House prices fell in a majority of Canadian cities in January, the first month of tough new mortgage rules at the major banks, new data shows.
The latest edition of the Teranet-National Bank House Price Index shows prices falling in seven of the 11 cities covered.
Among them are Ottawa-Gatineau, Hamilton, Calgary and Edmonton. Halifax, Quebec City and Winnipeg saw particularly steep drops for a single month, with each city's price index down at least one per cent.
It's a different story in Vancouver, where the market appears to be up to its old tricks again — rapid house price increases. The city's price index is up 1.2 per cent on the month, and up nearly 17 per cent over the past year.
Detached home prices in the city are up 13.5 per cent over the past year, while condos have soared by 23 per cent.
Without Vancouver, the national house price index would have dropped for the fifth month in a row, National Bank senior economist Marc Pinsonneault said. But with Vancouver included, it rose 0.3 per cent in January.
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"The fact is that Vancouver's home resale market remained tight even after the introduction of a tax on acquisitions by foreigners," Pinsonneault wrote in a client note Wednesday.
"The same cannot be said of Toronto, where the market turned from tight to balanced after the introduction of a similar tax last April."
House prices in Toronto turned positive for the first time in six months in January, rising a modest 0.2 per cent. But prices in the region have fallen by 7.2 per cent since they peaked last July.
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And Pinsonneault doesn't expect this month's positive numbers for Toronto to last. He suggested the strength in January's numbers was due to buyers rushing in to buy with pre-approved mortgages ahead of the new mortgage rules.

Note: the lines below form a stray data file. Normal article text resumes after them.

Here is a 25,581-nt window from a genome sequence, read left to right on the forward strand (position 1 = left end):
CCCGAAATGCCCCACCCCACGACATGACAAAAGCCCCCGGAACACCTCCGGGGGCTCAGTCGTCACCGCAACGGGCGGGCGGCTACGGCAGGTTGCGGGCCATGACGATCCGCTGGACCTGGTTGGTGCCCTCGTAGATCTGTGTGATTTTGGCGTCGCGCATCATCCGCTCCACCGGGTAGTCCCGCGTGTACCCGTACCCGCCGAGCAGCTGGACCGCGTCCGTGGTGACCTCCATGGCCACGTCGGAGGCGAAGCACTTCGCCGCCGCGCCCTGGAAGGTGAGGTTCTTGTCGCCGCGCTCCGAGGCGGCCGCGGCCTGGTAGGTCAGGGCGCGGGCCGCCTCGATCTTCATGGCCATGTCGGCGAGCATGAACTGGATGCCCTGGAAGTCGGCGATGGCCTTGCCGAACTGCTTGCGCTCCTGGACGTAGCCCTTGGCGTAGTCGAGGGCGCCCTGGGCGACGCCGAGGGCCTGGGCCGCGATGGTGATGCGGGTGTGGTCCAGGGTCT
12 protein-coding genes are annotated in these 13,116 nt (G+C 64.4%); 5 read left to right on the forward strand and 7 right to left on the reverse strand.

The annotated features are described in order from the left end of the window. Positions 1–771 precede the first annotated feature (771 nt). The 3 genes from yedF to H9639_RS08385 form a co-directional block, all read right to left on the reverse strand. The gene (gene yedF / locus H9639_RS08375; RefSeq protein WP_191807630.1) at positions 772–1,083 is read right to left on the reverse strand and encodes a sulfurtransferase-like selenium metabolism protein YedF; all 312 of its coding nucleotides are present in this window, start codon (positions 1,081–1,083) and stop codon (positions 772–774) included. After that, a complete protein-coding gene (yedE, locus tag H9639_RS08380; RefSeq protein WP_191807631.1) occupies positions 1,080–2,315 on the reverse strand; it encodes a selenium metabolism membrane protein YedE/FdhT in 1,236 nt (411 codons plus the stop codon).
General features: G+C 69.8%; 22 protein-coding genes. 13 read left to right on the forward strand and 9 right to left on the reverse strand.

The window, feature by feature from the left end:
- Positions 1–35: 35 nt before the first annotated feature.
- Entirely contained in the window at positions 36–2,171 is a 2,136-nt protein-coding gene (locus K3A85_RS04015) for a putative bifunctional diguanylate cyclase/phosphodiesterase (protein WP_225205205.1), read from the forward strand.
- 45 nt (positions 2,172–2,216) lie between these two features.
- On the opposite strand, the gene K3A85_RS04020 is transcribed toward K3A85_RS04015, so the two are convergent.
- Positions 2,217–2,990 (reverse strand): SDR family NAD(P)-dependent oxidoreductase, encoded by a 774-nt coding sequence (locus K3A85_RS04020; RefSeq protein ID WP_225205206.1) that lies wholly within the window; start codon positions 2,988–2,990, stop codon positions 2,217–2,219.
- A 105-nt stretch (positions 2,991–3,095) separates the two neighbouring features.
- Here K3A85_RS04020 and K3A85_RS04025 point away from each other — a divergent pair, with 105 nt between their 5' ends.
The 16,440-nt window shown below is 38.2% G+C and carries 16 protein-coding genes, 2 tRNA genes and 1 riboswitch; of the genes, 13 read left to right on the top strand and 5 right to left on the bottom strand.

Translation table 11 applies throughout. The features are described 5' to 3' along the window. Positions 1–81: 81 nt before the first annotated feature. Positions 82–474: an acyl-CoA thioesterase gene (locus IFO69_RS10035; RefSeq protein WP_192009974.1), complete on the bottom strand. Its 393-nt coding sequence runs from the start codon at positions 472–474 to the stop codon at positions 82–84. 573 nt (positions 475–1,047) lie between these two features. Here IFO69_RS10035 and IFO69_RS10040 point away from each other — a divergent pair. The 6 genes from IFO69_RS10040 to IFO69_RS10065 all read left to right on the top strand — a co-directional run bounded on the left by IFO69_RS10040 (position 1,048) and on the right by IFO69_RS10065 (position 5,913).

"With further increases in mortgage rates still to come ... it is premature to conclude that home prices have definitely turned the corner in Toronto," Pinsonneault wrote.
Under new mortgage rules put into place at the start of the year, borrowers of traditional mortgages (20 per cent or more down) have to pass a "stress test" to ensure they can still afford their mortgage at a rate that is some two percentage points higher than the offered rate.
That follows a similar rule that was put into place in 2016 for borrowers who put down less than 20 per cent.
Earlier on HuffPost Canada:
Experts say the new rules are bound to have a significant impact on homebuyers. Mortgage comparison site Ratehub estimated that the rule will reduce buying power by about 21 per cent. The Bank of Canada predicts it will disqualify one in 10 would-be mortgage borrowers.
But the rules apply only to the major banks that are overseen by the federal banking regulator, OSFI; they don't apply to alternative lenders such as credit unions.
The result is that would-be borrowers are increasingly turning to these less strictly-regulated alternative lenders. Some brokers say they have seen an uptick in business recently, the result of a greater numbers of borrowers being rejected by the major banks.
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